The reason why it all works like a charm is because he's a remarkably clever and well informed gardener. And it will be fascinating to see what he makes of his virgin plot over the coming seasons. The cottage has a third of an acre, which was always well looked after in the past. But as the previous occupants felt the years advancing, it all became a bit too much for them. When the Llewellyns arrived, there was, says Roddy, a rather wonderful and romantic feeling of neglect.


"The first thing I did was to take out 20 huge Leyland Cypress. I also removed a very large birch from the very centre of the garden. It had grown so enormous, it was blocking out the very pretty view that we've got of Brailes Hill, which is where ley lines are supposed to cross. The garden then turned into a mud bath full of builders and bonfires and heavy machines - but that's just the way it is. You have to bite the bullet and clean sweep with a new broom."


He set about transforming this 'mud bath' in the way he always begins - with paper and pencil - drawing his plans from a bird's eye view as well as keeping in mind the horizontal plane. "You've also got to have some idea of how the garden is going to eventually look when it matures."


And how long into the future should you look?


"Oh, 100 years."


The first decision he makes is on style - a factor often dictated by the house itself. "If you live in Blenheim Palace, you're going to have vistas ending a mile away in a column with ancestors sitting on the top. My garden really is almost the other end of the scale because this is not a palace; it's a cottage. Therefore, the likes of crinkle-crankle hedges and patte d'oie are not possible... You've probably seen a patte d'oie - that is a goose's foot. It's quite a grand thing; you walk in and suddenly there are vistas going out like the webs of the feet.


"Oh," he sighs. "I'm going out on to a tangent; I do tend to do that." (It is, though, always a rather delightful tangent.)


He will include one vista, showing the full extent of the garden ("That's something you should always do"), stretching from the centre of the house and lining up with a horse chestnut. There will be semi-formal hedging as well - quite high hedges of hornbeam because of the heavy clay soil - but with 'windows', each pointing out something of interest in another part of the garden.


"The drive was too small so I've put in a larger one because the first rule for the garden is to hide from view all motor cars. They are not objects of beauty, unless they are a pre-war Alvis, which I don't happen to own."


Although Roddy doesn't not draw on any particular influences, he does admit to liking the cottage garden Vita Sackville-West created at Sissinghurst. Her vision was one where "the plants grow in a jumble, flowering shrubs mingled with roses, herbaceous plants with bulbous subjects, climbers scrambling over hedges, seedlings coming up wherever they have chosen to sow themselves". Roddy will be planting sweet Williams and pinks, peonies, hollyhocks and foxgloves, with roses chosen for their scent. But before all that, the first thing he intends is to put in a vegetable plot - and all of it organic. He also practises biodynamics, a practice which includes working with the phases of the moon.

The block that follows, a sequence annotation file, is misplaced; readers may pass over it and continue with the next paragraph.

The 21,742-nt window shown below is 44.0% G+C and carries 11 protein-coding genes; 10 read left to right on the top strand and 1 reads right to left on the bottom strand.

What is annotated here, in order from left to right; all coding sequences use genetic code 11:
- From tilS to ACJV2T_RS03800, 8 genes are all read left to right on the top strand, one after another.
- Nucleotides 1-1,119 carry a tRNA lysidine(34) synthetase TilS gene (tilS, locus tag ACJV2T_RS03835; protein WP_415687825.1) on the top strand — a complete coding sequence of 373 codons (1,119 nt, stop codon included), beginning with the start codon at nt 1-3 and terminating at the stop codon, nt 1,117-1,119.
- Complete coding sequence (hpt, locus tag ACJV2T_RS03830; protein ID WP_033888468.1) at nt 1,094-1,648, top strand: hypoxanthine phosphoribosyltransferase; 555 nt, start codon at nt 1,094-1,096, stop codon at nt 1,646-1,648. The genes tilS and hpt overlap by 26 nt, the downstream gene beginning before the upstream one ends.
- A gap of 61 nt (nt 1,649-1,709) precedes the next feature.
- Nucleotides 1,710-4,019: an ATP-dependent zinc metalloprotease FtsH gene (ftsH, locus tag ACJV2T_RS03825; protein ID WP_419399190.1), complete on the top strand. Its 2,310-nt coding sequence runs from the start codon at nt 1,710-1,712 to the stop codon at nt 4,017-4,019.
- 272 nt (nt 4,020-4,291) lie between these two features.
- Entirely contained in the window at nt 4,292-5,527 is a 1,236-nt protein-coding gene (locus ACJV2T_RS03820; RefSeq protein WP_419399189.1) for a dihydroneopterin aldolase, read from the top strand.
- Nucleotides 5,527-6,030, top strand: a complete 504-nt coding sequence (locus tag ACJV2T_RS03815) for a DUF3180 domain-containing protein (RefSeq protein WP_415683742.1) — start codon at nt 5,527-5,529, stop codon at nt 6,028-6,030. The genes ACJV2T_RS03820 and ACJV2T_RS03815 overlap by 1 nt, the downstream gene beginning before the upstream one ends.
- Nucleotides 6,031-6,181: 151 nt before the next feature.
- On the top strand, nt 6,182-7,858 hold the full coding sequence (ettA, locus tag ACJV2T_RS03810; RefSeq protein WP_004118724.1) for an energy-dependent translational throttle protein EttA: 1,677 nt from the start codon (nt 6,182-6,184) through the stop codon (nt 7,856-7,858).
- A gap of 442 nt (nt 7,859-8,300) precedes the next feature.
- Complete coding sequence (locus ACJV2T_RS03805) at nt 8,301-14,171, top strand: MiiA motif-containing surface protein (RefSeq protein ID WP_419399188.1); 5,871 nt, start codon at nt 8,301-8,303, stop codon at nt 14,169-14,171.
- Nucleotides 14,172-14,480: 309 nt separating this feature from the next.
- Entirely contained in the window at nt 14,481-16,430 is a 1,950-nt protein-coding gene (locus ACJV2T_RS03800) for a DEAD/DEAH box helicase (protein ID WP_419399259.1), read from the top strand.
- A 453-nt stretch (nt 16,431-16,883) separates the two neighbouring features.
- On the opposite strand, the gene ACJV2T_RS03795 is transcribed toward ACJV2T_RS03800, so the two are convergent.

"We in England pay no attention to astrology. The French do. The older generation, anyway, do practically everything according to phases of the moon - nail cutting, hair washing, sowing of seed. As you know, when the full moon is out, that is because it is closest to us and that is the wettest time. The French explain these last wet two years as owing to the fact that there were 13 full moons in 2007. I'm far more likely to believe that than I am climate change."


His own love of gardening began at the tender age of three when his nanny gave him a packet of seeds. (She's now 99-and-a-half and as amazing as ever.) Her little charge was fascinated, and began gardening in the old manor house near Abergavenny in which the family lived. Cacti were one of his first loves - and, indeed, still are - and he began a collection which regularly took first prize at the Abergavenny and Borders County Show. "I remember my poor mother having to drive me there. I would sit in the front, holding these tall, prickly cacti, with just a bit of foam rubber to protect us from them."


He went on to study horticulture at Merrist Wood Agricultural College in Surrey, before establishing himself as a leading garden designer, lecturer and journalist. He's been in demand in the West Indies and all over Europe, as well as throughout this country. Working in Germany and Austria, as he has latterly, has reawakened his appreciation of Britain: "a unique island with this temperate climate". The only gardening dream he has never fulfilled, he says, is to live in an area of acid soil where he could grow things he's had to avoid in the past: camellias, magnolias, rhododendrons, fothergilla.


But don't for a minute think that means he'll be moving - especially after the backbreaking work he'll have undertaken here. "When you do up a house, the time and the money initially are taken up with boring things that lurk under floorboards, like new pipes and wires. And it's just the same with the garden - you've got to get the bones right. That involves putting conduits underground for lighting and water, getting all the mess out and bringing in new soil. Starting to plant is like painting the walls and putting down the carpets."


How long before he thinks the garden will be finished?


"Three years," he says. "But you know, a garden is never complete. There's always something that needs changing or doing. And very often, the plants will decide that for you."